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WiFi With Racist Name Keeps Popping Up Near Iowa State's Campus—And Police Can't Do A Thing

If you're trying to log on to WiFi near Iowa State University, you may notice a network pop up with an appallingly racist name: "Hang that N-----!" Understandably, police have received many complaints about the network, but there's sadly nothing they can do. According to the local police chief, whoever created the offensive title has a right to do so under the First Amendment.


The WiFi network can be seen by "people living along Welch Avenue, near Campustown, or in the Friley Residence Hall off of Lincoln Way," according to USA Today. Police Commander Geoff Huff says his hands are tied:

Unfortunately, it's not illegal to be a giant a--hole.



Many have asked, if police aren't able to shut the network down, whether they can at least inform the public as to who is engaging in such racist rhetoric. The police are just as powerless as before, according to Huff:

Obviously, they don't care who they are offending. We would have to get a subpoena or search warrant, and we can't legally do that because there isn't any reason to.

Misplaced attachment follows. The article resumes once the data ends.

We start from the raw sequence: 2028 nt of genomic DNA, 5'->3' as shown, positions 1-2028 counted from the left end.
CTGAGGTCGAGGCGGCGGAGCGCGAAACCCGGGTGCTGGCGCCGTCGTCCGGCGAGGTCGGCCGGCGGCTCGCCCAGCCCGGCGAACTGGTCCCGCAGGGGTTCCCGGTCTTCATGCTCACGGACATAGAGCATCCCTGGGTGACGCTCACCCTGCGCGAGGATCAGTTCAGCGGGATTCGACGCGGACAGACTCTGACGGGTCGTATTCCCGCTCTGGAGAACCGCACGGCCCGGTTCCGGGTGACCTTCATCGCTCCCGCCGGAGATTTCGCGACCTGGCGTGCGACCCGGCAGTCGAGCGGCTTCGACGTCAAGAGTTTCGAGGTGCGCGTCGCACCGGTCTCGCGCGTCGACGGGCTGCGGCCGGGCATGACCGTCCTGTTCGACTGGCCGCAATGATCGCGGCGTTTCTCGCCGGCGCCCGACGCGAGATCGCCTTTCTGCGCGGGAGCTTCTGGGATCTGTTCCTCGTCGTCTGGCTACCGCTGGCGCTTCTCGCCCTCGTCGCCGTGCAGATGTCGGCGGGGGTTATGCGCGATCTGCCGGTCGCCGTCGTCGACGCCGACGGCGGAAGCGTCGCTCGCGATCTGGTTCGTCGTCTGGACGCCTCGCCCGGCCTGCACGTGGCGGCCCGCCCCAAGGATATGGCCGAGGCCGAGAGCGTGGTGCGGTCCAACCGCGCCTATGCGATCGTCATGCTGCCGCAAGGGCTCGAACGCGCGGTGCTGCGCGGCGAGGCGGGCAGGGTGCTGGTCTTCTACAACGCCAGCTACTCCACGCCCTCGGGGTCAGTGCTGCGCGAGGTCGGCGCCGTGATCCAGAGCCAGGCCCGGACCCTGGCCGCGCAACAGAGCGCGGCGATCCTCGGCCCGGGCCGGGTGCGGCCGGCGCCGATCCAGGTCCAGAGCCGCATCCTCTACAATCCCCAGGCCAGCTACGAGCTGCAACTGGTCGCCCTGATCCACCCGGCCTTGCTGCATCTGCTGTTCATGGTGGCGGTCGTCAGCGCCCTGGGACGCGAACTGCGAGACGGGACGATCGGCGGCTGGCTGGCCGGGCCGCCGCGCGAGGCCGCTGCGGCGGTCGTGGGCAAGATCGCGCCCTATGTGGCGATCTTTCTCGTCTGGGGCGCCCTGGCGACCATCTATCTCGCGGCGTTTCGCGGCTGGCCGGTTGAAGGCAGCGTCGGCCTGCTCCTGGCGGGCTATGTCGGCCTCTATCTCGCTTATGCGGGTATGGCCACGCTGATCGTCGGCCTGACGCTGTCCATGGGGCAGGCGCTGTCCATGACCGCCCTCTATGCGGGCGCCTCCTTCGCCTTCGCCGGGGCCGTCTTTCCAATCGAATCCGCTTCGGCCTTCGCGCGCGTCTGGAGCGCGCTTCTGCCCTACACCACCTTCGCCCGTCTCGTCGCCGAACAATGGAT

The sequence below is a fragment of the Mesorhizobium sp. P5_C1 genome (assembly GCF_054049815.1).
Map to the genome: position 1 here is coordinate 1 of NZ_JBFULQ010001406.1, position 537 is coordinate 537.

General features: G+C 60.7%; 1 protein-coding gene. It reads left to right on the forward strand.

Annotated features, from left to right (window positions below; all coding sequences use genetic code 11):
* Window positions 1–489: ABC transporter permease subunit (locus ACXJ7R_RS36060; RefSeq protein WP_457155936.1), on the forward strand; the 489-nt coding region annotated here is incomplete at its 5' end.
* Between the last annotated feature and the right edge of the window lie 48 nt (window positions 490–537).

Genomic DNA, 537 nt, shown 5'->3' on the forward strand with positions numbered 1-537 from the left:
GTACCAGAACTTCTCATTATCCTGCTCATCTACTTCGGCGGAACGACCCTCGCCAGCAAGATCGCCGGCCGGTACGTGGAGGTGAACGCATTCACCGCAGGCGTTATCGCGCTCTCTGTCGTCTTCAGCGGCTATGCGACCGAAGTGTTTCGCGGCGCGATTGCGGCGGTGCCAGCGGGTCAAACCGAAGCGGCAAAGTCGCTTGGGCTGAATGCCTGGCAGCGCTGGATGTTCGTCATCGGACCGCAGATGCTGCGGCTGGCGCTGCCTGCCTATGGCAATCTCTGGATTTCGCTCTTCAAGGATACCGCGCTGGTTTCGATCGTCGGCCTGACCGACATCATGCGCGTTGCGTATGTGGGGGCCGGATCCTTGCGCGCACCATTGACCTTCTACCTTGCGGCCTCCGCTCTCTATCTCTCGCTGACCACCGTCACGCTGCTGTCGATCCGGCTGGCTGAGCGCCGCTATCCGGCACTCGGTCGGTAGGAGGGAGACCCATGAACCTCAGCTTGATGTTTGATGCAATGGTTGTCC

Mark Stringer, executive director of the ACLU of Iowa, agreed in a written statement:

Government, including police, can't dictate what people may or may not name their Wi-Fi networks — even when those names are deeply offensive. It's clearly a free speech issue.




He went on:

If there is no suspicion that a crime has been committed, it would be unreasonable for police to hunt down the person who set up the Wi-Fi network for the express purpose of identifying that person to another member of the public.

If there was concern about the WiFi owner's intent to break the law, things might be different. In Autumn of 2017, the FBI tracked a WiFi account that they knew to be associated with online death threats concerning students at Howard University. The perpetrator is now spending 33 months in prison.



Iowa State University's code of conduct prohibits "discriminatory and harassing behavior," but not knowing the identity of the perpetrator stops them from taking any action. The campus IT department can trace the location of the signal (somewhere off-campus), but not its creator.



Concerns over the racist WiFi title arrive at the same time that Iowa State is attempting to tamp down racist activity at the university. A spring survey found that a full third of students had considered leaving because "they felt like they didn't belong."



In 2016, university officials scrambled to remove posters from all around campus which read:

In 1950, America was 90 percent white. It is now only 60 percent white. Will you become a minority in your own country?

And:

White students, you are not alone. Be proud of your heritage."




In an effort to improve their image, Iowa State University will continue to try and determine the source of the racist WiFi and shut it down if the creator is found to be a student who must follow the school's code of conduct.

H/T - USA Today, KCCI Des Moines